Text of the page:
>>> >>> Yetus requires reviews, but allows binding review from non-committers,
and has a no review expiration. https://s.apache.org/mi0r8 - there's a lot of other good discussion
there too.
>>> >>> Zookeeper requires a minimum one day waiting period on all code
change, but does not require explicit reviews. - https://zookeeper.apache.org/bylaws.html
>>> >>>
>>> >>> One piece I'll echo from the Yetus discussion is that if we have
a habit of review, then we're less likely to get stagnant patches, and we're also more likely
to engage with non-committer contributions. If we don't have that habit of reviews, then patches
do get stale, and trust/self-enforcement becomes the only sustainable way forward.
>>> >>>
>>> >>> A second point that I'm also concerned about is the idea that we
don't want JIRA issues or CHANGES entries for trivial or even minor patches. This has a huge
impact on potential contributors and their accessibility to the project. If contributors aren't
credited for all of their work, then it makes it harder for them to reach invitation as a
committer. As a personal example, a lot of my changes were around logging and error handling,
which are minor on your list but fairly important for a supporter in aggregate. If the community
signalled that the work was less valuable, less visible, and less likely to be accepted (each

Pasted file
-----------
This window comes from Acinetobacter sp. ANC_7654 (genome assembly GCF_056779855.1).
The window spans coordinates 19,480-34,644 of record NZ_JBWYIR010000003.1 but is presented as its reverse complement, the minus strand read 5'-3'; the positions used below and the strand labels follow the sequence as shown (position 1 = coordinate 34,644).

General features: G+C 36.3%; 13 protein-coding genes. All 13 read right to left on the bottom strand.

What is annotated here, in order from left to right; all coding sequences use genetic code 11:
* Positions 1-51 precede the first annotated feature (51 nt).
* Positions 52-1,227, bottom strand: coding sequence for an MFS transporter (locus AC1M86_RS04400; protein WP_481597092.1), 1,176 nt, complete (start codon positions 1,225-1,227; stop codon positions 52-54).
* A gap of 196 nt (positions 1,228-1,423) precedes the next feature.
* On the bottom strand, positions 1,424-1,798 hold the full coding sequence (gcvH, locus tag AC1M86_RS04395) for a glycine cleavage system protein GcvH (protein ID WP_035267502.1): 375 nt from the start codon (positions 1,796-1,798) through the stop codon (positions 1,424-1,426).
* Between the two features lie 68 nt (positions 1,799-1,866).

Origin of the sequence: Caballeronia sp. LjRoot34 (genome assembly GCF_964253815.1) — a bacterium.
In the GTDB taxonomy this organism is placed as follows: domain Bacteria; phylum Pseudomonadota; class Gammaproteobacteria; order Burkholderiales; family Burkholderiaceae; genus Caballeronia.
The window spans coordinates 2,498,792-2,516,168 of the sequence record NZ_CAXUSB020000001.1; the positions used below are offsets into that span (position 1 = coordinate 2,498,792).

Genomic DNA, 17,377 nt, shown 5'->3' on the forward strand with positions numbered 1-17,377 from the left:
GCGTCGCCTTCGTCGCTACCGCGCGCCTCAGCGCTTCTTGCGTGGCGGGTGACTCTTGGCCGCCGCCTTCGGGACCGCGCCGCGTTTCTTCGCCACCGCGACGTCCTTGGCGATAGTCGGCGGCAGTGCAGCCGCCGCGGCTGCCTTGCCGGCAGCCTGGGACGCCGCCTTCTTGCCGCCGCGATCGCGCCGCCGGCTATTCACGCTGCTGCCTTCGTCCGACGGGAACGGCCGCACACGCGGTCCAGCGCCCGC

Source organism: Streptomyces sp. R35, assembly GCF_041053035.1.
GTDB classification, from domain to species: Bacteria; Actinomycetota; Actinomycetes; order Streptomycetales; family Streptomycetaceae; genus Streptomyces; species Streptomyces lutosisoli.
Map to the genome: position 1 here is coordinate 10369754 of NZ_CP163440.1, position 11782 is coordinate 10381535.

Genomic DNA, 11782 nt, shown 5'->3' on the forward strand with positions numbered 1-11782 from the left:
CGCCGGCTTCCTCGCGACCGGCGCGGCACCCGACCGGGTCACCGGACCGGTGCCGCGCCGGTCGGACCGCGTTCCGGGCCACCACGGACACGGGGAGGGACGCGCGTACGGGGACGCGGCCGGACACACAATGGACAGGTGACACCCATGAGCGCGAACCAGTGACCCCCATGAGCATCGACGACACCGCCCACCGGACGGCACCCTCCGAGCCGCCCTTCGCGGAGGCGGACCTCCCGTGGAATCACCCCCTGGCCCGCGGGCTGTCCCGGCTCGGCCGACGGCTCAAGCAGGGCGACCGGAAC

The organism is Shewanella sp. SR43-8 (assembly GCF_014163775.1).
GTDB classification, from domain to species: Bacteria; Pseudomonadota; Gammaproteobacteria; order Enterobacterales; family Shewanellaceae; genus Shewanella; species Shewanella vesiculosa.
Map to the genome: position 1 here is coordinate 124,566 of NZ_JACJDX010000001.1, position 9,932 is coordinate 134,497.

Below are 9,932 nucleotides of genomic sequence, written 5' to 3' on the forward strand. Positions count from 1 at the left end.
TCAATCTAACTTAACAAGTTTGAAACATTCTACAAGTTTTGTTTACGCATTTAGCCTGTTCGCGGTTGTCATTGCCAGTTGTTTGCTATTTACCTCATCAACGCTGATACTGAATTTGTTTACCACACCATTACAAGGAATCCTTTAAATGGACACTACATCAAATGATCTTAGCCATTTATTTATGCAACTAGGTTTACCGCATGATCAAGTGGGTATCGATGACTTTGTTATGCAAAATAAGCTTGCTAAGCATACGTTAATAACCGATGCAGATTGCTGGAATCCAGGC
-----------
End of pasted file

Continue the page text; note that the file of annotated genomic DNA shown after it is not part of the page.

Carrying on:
of which can follow from the previous I think) then I don't know that I would have been motivated
to try and contribute those issues.
>>> >>
>>> >>
>>> >> Our CHANGES.txt tries to simultaneously be a useful document in informing
users (and us) of what was changed for what issue that we might actually care about, and *also*
give kudos to contributors.  There is a lot of noise in there, as it is.  If hypothetically
a contributor files a JIRA issue with minor/trivial priority, then maybe a git author tag
is enough?  Or if not then maybe adding a special section in the CHANGES.txt for a special
thanks to contributors of unspecified issues?
>>> >>
>>> >>>
>>> >>> To the point about security issues, that's something that should
probably be addressed explicitly on the security/private list, and it absolutely needs review
if only so that other developers can learn and avoid those issues again. That's where the
power of community is really important, and I don't expect issues like that to sit around
with a patch waiting for very long anyway.
>>> >>>
>>> >>> Overall, I think following in the Yetus or ZK model with a 72 hour
timeout is a reasonable compromise, especially because a hard shift from CTR to RTC would
need a corresponding culture shift that may not happen immediately.
>>> >>
>>> >>
>>> >> Yes I agree.  Can you suggest a proposed guideline (or perhaps actual
policy?  hmm)?  Today our guidelines don't quite have this rule, which thus allows a committer
to commit a major change immediately without a review (ouch!).  Surely we don't *actually*
want to allow that.
>>> >>
>>> >>>
>>> >>>
>>> >>> Mike
>>> >
>>> >
>>> >
>>> > --
>>> > -----------------------------------------------------
>>> > Noble Paul
>>> >
>>> > ---------------------------------------------------------------------
>>> > To unsubscribe, e-mail: dev-unsubscribe@lucene.apache.org
>>> > For additional commands, e-mail: dev-help@lucene.apache.org
>>> >
>>>
>>>
>>> ---------------------------------------------------------------------
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>>>
>
>
> --
> http://www.needhamsoftware.com (work)
> http://www.the111shift.com (play)



-- 
-----------------------------------------------------
Noble Paul